Vered Strapp ’93, a member of Gann Academy’s English faculty, is a graduate of Newton North High School, received a Bachelor’s degree from Harvard University and a Master’s degree in English literature from Columbia University. Vered and her husband Michael live in Newton with their three children Sabrina, Eitan and Morielle, all of whom are Schechter students.

Why did you become a teacher?
I became a high school English teacher because I love working with students and I love literature.  My job as a Rosh Edah at Camp Ramah made me realize that there was nothing more rewarding and fulfilling than working with children.  I felt 100% job satisfaction at camp.  I was in pursuit of that same feeling in my professional life.  After college, I asked myself: why was I not feeling the same rewards working behind a desk in my cubicle as an editorial assistant at HarperCollins Publishers? I wanted to work in a literary field and surround myself with books, but the sense of creativity and joyful immersion in literature that I thought I’d find in book publishing proved elusive.  I applied to graduate school in English literature and, at the same time, threw my hat in the ring for teaching jobs.  I had no idea that I would feel so at home in my first teaching job in Manhattan.  The euphoric feeling was there—I was immediately challenged and invigorated by the constant buzz of school life. And I enrolled in graduate school right when I started teaching, which was a true gift.  While thinking about how to make literature resonate with my students, I was able to be a student myself in the university classroom and continue on my own journey of lifelong learning.

We imagine that you think a lot about your former teachers as you do your work. Are there Schechter teachers that stand out for you as teachers to emulate?
My Schechter educators were the most unbelievably devoted adults I could possibly have surrounded myself with during those exciting, fragile, tenuous years of childhood and adolescence.  How lucky I was to have teachers at Schechter interested in knowing my heart, not just informing my mind.  They showed me and my classmates how to think, and every day in their classrooms we felt our intellectual curiosity unfolding a bit more as we grappled with the deepest questions about our identity.  Who would we adolescents become?  How would we live authentically as traditional Jews in the next century?  How would we look outside our insular selves and empathize with those in our greater community? I still have enduring relationships with several of the outstanding educators I was blessed to learn from at Schechter, and their voices are constantly in my ears.  Each day at work, I channel their collective wisdom: How would David Wolf respond in this situation? How would Bonnie Weiss have picked apart this text? How did Alice Lanckton create a student-centered classroom? How did Rabbi Elkin inspire critical Talmudic debate?  How did Mrs. Jacoby, Lisa Micley, Varda Ben-Meir, Rina Cohen, and Rebecca (Kempler) Levitt make me feel so much better with a smile and a hug when I felt the most vulnerable?  It’s hard to think of myself on the same plane as my Schechter teachers.  I revere them.  I owe them so much.  I can’t name them all right here, but their influence upon me is profound.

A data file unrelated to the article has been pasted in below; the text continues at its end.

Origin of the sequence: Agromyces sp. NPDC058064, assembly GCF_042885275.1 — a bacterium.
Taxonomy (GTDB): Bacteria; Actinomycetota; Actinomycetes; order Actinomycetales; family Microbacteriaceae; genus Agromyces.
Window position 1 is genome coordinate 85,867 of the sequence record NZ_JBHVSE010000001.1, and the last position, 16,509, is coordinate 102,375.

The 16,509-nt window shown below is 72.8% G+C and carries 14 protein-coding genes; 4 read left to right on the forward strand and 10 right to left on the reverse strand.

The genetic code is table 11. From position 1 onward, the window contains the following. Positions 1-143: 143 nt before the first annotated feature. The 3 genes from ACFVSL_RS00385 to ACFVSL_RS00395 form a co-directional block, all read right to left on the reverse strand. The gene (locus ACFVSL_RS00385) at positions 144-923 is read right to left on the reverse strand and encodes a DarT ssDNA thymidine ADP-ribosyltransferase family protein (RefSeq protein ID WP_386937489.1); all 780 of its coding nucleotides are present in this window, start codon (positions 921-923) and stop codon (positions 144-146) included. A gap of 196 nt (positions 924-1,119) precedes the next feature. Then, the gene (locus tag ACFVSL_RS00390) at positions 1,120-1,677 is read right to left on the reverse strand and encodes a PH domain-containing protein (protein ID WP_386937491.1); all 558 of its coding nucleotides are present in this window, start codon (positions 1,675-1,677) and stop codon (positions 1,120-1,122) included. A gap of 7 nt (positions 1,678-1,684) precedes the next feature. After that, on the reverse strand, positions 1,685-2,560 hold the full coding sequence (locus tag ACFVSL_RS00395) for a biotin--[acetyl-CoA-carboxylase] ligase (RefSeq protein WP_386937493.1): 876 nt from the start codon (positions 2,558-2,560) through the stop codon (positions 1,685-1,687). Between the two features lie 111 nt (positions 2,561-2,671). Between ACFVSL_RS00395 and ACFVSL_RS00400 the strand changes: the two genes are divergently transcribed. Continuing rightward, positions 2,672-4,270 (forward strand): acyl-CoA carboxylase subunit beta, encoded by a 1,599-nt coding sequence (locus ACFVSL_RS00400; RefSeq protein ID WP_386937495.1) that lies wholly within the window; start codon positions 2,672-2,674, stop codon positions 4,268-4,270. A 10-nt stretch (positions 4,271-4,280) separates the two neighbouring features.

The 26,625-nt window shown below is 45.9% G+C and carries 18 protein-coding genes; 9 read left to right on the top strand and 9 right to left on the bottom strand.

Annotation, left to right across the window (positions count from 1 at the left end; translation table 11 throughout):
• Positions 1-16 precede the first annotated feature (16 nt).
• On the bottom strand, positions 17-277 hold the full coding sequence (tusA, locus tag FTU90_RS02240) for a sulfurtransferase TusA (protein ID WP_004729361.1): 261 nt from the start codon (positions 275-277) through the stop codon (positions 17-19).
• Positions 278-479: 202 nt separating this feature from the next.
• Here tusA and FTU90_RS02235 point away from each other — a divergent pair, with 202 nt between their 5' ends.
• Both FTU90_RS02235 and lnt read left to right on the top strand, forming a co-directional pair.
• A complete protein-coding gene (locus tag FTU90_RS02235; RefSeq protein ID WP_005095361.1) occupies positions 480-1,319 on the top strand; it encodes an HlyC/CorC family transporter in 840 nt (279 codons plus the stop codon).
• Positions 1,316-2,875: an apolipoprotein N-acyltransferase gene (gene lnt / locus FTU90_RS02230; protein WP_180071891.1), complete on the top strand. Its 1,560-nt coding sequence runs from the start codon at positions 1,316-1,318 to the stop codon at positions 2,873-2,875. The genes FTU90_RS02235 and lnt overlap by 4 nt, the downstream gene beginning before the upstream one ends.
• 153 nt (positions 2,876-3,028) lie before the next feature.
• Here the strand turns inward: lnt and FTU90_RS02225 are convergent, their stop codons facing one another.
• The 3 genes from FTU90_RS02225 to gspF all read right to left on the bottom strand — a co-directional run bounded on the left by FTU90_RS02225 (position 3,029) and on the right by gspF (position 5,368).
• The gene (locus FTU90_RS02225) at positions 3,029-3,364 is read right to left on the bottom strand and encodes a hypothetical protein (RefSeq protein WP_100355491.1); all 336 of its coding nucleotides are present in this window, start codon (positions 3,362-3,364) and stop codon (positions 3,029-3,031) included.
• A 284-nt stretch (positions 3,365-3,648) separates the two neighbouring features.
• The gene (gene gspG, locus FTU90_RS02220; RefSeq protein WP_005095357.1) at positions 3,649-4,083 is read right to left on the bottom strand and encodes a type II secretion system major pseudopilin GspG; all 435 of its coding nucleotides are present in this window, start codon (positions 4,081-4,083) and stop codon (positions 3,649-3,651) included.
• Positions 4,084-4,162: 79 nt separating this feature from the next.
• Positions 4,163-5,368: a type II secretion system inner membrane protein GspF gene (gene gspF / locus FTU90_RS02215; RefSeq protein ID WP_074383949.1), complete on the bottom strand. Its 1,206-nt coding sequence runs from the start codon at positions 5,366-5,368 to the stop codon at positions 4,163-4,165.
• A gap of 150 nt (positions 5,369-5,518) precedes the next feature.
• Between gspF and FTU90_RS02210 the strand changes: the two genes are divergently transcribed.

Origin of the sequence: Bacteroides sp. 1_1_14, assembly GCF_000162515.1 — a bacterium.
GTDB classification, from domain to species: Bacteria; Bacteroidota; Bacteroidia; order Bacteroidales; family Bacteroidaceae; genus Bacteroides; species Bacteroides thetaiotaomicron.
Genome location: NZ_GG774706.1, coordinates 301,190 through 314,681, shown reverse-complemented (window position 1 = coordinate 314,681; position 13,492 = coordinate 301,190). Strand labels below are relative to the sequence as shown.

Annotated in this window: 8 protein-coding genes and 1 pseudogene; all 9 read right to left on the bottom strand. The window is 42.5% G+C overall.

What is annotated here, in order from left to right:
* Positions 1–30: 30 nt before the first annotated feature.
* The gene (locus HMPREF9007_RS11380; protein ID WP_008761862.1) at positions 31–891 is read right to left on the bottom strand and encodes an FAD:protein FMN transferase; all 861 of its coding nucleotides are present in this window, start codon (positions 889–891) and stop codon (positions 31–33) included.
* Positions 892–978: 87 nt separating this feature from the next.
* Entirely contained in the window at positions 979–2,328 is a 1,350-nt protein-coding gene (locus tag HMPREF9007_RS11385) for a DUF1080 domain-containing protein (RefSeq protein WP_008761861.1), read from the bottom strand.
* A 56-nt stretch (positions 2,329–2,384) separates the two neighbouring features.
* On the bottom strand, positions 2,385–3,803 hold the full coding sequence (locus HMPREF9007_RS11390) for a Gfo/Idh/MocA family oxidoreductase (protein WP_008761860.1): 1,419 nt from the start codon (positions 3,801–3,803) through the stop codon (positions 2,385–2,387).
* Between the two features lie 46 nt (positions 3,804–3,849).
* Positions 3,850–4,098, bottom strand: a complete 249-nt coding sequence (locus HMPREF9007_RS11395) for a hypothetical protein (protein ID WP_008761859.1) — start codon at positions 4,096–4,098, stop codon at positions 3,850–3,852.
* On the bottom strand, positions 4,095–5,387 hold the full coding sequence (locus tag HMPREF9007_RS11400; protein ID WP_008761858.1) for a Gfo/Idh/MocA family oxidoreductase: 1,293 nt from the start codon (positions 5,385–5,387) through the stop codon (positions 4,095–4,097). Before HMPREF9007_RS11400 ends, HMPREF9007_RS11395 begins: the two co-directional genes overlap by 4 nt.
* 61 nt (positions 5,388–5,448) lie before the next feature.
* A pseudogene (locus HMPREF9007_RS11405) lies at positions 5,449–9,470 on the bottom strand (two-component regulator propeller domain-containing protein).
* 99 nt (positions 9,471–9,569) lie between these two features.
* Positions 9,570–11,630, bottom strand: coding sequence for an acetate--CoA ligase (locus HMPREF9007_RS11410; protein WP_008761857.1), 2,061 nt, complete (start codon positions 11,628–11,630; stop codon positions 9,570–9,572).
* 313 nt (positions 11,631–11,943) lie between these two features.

You are not only an alumna, but also a current Schechter parent! How is it to be back at the school? How do your children’s experiences compare to your own as a Schechter student?
As I walk down the hallway at Schechter, I am overcome by nostalgia.  Strains of Hebrew songs are belted at full volume by earnest third graders standing on risers. Small children, holding siddurim, are clapping and swaying intently in prayer.  Basketballs thud in rhythm in the gym. Whimsical student artwork decorates the walls.  And then, just when I’m feeling most at home, I’m dazzled by images that are so new and fresh and different. Sleek labs are equipped with cutting-edge gear.  Books are open on high-top tables beside iPads and other gadgets as students collaborate.  A sukkah now stands in the front yard as a peaceful retreat, right beside beds of corn stalks planted and cultivated in science class. Something else is also new: Rebecca Lurie, my dear friend and Schechter classmate, is our new Head of School.  David Wolf taught Rebecca and me in fifth grade, and now he is teaching my oldest daughter.  The years go by, the school grows and changes, and yet the heart of our community is still there.  Schechter pulses with a new energy nowadays, an energy that inspires my children and their friends to be their best selves each day.  New families are discovering Schechter, becoming leaders in our burgeoning, diverse community.  As a parent and an alumna, I’m so proud of our school.